Equality Advocates: N.C. Anti-LGBT Law “Is Not Us” – Next City
The Equity Factor

Equality Advocates: N.C. Anti-LGBT Law “Is Not Us”

Two protesters hold up signs against passage of legislation in North Carolina that limits the bathroom options for transgender people at a rally in Charlotte on March 31. (AP Photos/Skip Foreman)

The morning he was expected to meet with constituents in Raleigh for an emergency legislative session on a controversial bill threatening to overturn an anti-discrimination ordinance supporting gay residents, Matt Hirschy’s Facebook message read: #ThisIsNotUs. Urging over 5,000 friends and followers to take action, he published the phone number of Governor Pat McCrory’s office asking supporters to call in opposition to the pending bill, which would ultimately put North Carolina in the spotlight amid what is now a national debate on gay and transgender rights in the state.

As the director of advancement at LGBT policy and advocacy group Equality NC, Hirschy, since taking on the role two years ago, has faced an ongoing uphill battle, leading the organization’s efforts to advance legal protections for gay and transgender citizens living and working in North Carolina.

In February, the city of Charlotte passed an ordinance that would have allowed transgender individuals the ability to use public bathrooms according to how they self-identify. The ordinance extended policies barring businesses from discriminating against individuals on race, gender, religion and age, to include similar protections for gay, lesbian and transgender residents. (Similar laws already exist in the South Carolina cities of Columbia and Charleston, protecting government workers from discrimination based on sexual orientation and gender identity.)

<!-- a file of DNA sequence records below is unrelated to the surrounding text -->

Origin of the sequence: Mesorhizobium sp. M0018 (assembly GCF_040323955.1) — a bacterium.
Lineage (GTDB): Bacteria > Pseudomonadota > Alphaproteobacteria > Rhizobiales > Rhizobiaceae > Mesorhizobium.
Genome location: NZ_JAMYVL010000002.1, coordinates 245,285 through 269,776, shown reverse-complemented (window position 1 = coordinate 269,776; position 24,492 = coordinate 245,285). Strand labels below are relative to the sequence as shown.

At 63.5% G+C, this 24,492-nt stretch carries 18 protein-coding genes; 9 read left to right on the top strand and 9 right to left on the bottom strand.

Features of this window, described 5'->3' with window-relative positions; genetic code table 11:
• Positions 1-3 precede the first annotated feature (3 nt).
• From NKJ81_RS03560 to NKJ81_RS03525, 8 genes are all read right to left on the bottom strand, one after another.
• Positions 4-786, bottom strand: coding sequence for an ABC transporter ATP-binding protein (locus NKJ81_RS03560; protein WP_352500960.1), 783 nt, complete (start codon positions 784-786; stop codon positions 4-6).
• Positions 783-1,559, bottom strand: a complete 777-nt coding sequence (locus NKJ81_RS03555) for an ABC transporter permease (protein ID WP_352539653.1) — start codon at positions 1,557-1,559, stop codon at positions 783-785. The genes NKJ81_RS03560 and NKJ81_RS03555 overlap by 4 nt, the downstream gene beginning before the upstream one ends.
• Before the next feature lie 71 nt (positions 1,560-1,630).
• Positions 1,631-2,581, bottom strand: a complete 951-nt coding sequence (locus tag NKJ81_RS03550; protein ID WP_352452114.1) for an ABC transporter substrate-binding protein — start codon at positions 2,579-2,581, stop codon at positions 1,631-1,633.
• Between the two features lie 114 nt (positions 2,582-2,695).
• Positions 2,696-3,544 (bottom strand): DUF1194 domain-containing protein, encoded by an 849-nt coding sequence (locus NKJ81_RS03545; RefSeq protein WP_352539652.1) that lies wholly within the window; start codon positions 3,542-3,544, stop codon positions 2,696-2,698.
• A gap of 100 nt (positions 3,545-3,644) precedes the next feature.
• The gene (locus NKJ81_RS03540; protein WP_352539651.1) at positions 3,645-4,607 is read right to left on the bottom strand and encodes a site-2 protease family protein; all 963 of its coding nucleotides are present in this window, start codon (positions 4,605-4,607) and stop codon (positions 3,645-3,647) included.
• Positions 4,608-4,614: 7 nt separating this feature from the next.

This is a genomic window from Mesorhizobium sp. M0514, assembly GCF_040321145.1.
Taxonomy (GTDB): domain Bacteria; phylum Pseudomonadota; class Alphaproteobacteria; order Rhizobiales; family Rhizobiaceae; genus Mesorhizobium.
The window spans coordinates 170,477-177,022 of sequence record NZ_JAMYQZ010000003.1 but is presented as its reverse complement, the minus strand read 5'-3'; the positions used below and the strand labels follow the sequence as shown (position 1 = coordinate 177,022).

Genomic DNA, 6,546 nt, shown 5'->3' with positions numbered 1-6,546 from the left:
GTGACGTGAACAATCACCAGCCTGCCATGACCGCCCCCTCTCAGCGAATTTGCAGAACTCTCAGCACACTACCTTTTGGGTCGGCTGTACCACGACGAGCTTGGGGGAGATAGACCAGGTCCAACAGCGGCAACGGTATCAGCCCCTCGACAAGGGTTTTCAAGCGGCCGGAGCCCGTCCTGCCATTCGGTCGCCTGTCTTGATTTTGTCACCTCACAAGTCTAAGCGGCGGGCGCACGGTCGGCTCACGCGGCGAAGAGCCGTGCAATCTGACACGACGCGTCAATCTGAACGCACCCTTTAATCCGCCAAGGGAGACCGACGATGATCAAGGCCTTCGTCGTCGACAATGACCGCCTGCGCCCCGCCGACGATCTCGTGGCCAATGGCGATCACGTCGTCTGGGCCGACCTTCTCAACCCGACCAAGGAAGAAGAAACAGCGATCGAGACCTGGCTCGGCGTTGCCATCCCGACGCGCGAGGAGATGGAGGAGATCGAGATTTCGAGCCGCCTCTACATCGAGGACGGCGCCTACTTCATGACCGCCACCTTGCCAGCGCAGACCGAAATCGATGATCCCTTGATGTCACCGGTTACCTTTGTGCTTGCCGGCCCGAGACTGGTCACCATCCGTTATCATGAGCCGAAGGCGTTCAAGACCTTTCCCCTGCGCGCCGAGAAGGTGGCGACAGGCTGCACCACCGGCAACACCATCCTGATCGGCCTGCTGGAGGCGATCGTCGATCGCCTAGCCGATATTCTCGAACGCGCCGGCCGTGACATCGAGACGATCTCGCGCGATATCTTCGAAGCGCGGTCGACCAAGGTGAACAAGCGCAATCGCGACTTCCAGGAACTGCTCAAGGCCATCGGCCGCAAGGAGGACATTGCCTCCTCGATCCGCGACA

Shortly after Charlotte’s passing of the ordinance, North Carolina’s general assembly called a hasty special session to repeal it, citing public privacy concerns and bathroom safety issues. (Mississippi recently passed similar legislation.)

“At 2 or 3 a.m. [that morning], we heard the legislature was planning an emergency special session to overturn the ordinance we supported in Charlotte. Everything was going to be run through quickly. There would not be an opportunity for discussion or a floor debate. In total, there was only less than 30 minutes of public comment and now we’re facing this national disgrace,” says Hirschy, who quickly rallied supporters via email, phone calls and social media to share their personal stories of discrimination and concerns for workplace protection before the governor signed the bill into law.

Objections by many residents and business owners have been amplified by a media storm that has brought national attention to the state and threatens North Carolina’s economic future for all residents.

“We were surprised by what I feel was unprecedented support from the business community. They really took a step out in the policy realm, which is a very new thing for this type of issue. Businesses are not only saying that they dislike the bill … they think it is heinous,” explains Hirschy.

Hirschy has been leading Equality NC’s Business Equality Council, filtering conversations with corporate executives, and disseminating critical calls-to-action for local and national companies to organize and provide support for LGBT rights as they work to repeal the new controversial bill.

CEOs from over 100 national companies, including Uber, Starbucks, Facebook, Cisco, and hometown firms, Bank of America and Wells Fargo, signed a letter asking McCrory to repeal the bill. Major corporations have since divested from North Carolina, taking with them jobs and revenue, bruising opportunity for North Carolina to stake its claim as a leader in business innovation.

The Equity Factor is made possible with the support of the Surdna Foundation.

Sherrell Dorsey is a social impact storyteller, social entrepreneur and advocate for environmental, social and economic equity in underserved communities. Sherrell speaks and writes frequently on the topics of sustainability, technology and digital inclusion. Her work has been featured in Black Enterprise Magazine, Triple Pundit and Inhabitat.

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